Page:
Several buildings have been repaired in this way and the results documented. Typically, energy demand and consumption is reduced. In addition, these 'building envelope upgrades' make significant contributions in 'non-energy' areas. Many retrofits are cost justified simply because the building owner/managers want to improve thermal and other perceived comfort levels of the occupants in order to stop complaints. Such expenditures can also be justified based on expected energy cost savings supported by actual case studies.

A detailed before-and-after study of two electrically-heated high-rise apartment buildings (one 10-story in Toronto, one 21-story in Ottawa), has evaluated the impact of measures taken to reduce stack effect on energy and peak demand requirements. The results are startling.

Peak space heating demand was reduced by 4 to 7W per square meter of floor space and heating energy consumption was also cut by 7.5 to 11.5 kWh per square meter per year (see Table 1). Additional tests showed that there was no negative impact on comfort or air quality in either building. Simple payback on the retrofit was between four and six years.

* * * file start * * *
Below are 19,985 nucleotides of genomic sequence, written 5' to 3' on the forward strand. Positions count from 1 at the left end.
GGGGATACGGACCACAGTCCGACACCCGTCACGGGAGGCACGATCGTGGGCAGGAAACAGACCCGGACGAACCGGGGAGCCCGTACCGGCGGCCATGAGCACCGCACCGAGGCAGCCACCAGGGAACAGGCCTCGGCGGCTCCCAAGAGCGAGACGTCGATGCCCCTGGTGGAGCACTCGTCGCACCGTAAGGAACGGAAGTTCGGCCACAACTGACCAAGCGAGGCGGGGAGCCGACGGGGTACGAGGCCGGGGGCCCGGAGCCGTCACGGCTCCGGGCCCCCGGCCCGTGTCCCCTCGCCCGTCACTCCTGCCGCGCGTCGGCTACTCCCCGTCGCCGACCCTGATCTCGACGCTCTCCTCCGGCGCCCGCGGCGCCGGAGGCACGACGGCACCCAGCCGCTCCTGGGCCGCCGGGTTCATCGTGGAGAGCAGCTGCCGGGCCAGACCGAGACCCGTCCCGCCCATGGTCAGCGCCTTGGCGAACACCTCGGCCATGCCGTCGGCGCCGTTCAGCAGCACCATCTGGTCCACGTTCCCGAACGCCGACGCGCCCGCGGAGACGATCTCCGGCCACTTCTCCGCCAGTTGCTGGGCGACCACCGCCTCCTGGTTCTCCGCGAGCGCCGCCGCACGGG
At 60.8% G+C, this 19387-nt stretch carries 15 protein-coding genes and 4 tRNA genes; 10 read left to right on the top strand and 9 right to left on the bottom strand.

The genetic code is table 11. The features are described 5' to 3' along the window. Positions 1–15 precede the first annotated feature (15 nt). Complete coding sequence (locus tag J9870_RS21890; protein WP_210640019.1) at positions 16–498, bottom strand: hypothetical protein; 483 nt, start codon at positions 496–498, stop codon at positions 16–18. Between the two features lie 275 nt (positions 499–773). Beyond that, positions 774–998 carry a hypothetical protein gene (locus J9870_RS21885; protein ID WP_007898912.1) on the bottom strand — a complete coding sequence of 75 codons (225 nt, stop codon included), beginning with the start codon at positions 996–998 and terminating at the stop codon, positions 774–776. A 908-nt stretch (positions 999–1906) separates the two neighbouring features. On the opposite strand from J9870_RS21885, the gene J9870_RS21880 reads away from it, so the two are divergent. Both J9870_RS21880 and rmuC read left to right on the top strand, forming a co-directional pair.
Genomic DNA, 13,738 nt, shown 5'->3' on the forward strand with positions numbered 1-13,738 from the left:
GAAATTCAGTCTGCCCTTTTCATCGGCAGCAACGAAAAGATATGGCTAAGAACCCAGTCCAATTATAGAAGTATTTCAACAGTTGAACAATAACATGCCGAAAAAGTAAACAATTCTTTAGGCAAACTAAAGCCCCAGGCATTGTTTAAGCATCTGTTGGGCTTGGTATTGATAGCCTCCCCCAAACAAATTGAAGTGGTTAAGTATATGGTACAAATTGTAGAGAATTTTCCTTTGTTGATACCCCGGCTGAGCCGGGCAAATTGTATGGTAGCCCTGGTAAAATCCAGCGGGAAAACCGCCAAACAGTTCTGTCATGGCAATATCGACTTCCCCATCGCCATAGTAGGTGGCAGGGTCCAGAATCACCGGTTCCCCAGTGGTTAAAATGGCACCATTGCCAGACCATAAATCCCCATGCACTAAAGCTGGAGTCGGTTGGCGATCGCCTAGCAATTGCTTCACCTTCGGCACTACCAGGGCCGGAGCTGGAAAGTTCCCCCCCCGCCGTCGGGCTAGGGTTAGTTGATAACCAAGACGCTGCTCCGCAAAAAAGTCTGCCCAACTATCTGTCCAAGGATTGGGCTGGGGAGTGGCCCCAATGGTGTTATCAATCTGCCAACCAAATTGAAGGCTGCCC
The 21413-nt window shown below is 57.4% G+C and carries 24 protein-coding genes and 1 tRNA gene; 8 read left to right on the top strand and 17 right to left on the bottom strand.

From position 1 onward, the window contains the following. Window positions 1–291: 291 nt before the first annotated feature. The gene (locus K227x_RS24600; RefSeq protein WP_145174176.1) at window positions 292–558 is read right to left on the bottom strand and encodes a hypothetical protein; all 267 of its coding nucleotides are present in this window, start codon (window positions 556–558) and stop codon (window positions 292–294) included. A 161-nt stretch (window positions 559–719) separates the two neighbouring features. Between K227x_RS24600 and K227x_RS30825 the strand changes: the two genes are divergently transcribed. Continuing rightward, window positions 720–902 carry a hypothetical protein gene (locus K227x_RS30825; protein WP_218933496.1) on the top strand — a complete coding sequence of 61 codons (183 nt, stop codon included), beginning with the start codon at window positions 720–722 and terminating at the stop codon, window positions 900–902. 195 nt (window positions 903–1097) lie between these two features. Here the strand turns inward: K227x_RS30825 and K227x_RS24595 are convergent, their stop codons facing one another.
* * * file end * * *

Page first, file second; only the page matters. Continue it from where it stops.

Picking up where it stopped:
The areas of the envelope that were upgraded included windows, exterior doors, baseboards, shafts and several vertical penetrations (see Table 2). Windows and doors were re-weatherstripped using top-of-the line industrial quality retrofit weatherseals and baseboards, service penetrations and other holes were made airtight using various polyurethane foam and caulking materials.

Summary of Measured Energy Consumption Before and After Air Sealing of Two High-Rise Apartment Buildings

Peak Demand

Energy Consumption during Season (kWh)

Before Air Sealing (kW)
After Air Sealing (kW)
Difference in Demand (kW)
Percent Reduction
Difference in Energy (kWh)
Percent Reduction
Building A 772 687 85 11.0% 165 12.0%
Building B 496 454 42 8.5% 63.3 6.5%
Potential Peak Demand Reductions from Specific Air Leakage Control Measures in Two High-Rise Apartment Buildings
Windows     38 kW 42%    
Exterior Doors   22 kW 28%    
Shafts     11.6 kW 14%    
Miscellaneous   10 kW 12%    
Remainder of Building Envelope 1.6 kW 2%